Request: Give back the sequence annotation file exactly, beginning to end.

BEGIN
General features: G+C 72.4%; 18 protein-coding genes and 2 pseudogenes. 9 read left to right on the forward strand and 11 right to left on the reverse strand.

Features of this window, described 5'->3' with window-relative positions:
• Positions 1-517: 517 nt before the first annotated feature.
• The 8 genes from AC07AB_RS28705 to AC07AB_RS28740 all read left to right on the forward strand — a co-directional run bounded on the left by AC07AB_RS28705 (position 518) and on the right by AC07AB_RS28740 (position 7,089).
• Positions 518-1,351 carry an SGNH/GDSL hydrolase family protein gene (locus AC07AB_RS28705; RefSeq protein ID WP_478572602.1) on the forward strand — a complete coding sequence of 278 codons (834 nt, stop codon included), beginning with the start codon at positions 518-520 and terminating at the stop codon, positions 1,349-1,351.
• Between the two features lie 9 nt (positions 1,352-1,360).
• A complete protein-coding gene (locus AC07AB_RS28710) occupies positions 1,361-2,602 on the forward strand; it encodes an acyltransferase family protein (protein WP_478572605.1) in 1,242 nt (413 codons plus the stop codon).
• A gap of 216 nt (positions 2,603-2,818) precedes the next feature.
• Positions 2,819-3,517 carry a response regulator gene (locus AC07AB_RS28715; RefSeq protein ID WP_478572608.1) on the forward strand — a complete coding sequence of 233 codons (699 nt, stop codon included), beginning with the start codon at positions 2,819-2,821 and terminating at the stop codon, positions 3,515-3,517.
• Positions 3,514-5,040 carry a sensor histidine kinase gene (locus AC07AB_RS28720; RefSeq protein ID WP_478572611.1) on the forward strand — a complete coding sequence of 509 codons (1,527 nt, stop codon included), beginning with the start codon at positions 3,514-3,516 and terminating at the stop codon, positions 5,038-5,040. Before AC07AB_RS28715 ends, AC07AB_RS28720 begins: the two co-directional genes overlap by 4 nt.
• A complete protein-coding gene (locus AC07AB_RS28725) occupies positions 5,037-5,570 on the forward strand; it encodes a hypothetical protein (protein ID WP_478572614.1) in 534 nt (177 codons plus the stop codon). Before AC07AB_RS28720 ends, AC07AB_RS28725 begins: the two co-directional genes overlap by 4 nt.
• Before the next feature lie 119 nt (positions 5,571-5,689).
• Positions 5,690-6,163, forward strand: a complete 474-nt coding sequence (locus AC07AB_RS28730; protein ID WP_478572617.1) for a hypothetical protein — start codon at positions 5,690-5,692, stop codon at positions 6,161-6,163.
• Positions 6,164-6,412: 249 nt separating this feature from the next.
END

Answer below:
General features: G+C 72.4%; 18 protein-coding genes and 2 pseudogenes. 9 read left to right on the forward strand and 11 right to left on the reverse strand.

Features of this window, described 5'->3' with window-relative positions:
• Positions 1-517: 517 nt before the first annotated feature.
• The 8 genes from AC07AB_RS28705 to AC07AB_RS28740 all read left to right on the forward strand — a co-directional run bounded on the left by AC07AB_RS28705 (position 518) and on the right by AC07AB_RS28740 (position 7,089).
• Positions 518-1,351 carry an SGNH/GDSL hydrolase family protein gene (locus AC07AB_RS28705; RefSeq protein ID WP_478572602.1) on the forward strand — a complete coding sequence of 278 codons (834 nt, stop codon included), beginning with the start codon at positions 518-520 and terminating at the stop codon, positions 1,349-1,351.
• Between the two features lie 9 nt (positions 1,352-1,360).
• A complete protein-coding gene (locus AC07AB_RS28710) occupies positions 1,361-2,602 on the forward strand; it encodes an acyltransferase family protein (protein WP_478572605.1) in 1,242 nt (413 codons plus the stop codon).
• A gap of 216 nt (positions 2,603-2,818) precedes the next feature.
• Positions 2,819-3,517 carry a response regulator gene (locus AC07AB_RS28715; RefSeq protein ID WP_478572608.1) on the forward strand — a complete coding sequence of 233 codons (699 nt, stop codon included), beginning with the start codon at positions 2,819-2,821 and terminating at the stop codon, positions 3,515-3,517.
• Positions 3,514-5,040 carry a sensor histidine kinase gene (locus AC07AB_RS28720; RefSeq protein ID WP_478572611.1) on the forward strand — a complete coding sequence of 509 codons (1,527 nt, stop codon included), beginning with the start codon at positions 3,514-3,516 and terminating at the stop codon, positions 5,038-5,040. Before AC07AB_RS28715 ends, AC07AB_RS28720 begins: the two co-directional genes overlap by 4 nt.
• A complete protein-coding gene (locus AC07AB_RS28725) occupies positions 5,037-5,570 on the forward strand; it encodes a hypothetical protein (protein ID WP_478572614.1) in 534 nt (177 codons plus the stop codon). Before AC07AB_RS28720 ends, AC07AB_RS28725 begins: the two co-directional genes overlap by 4 nt.
• Before the next feature lie 119 nt (positions 5,571-5,689).
• Positions 5,690-6,163, forward strand: a complete 474-nt coding sequence (locus AC07AB_RS28730; protein ID WP_478572617.1) for a hypothetical protein — start codon at positions 5,690-5,692, stop codon at positions 6,161-6,163.
• Positions 6,164-6,412: 249 nt separating this feature from the next.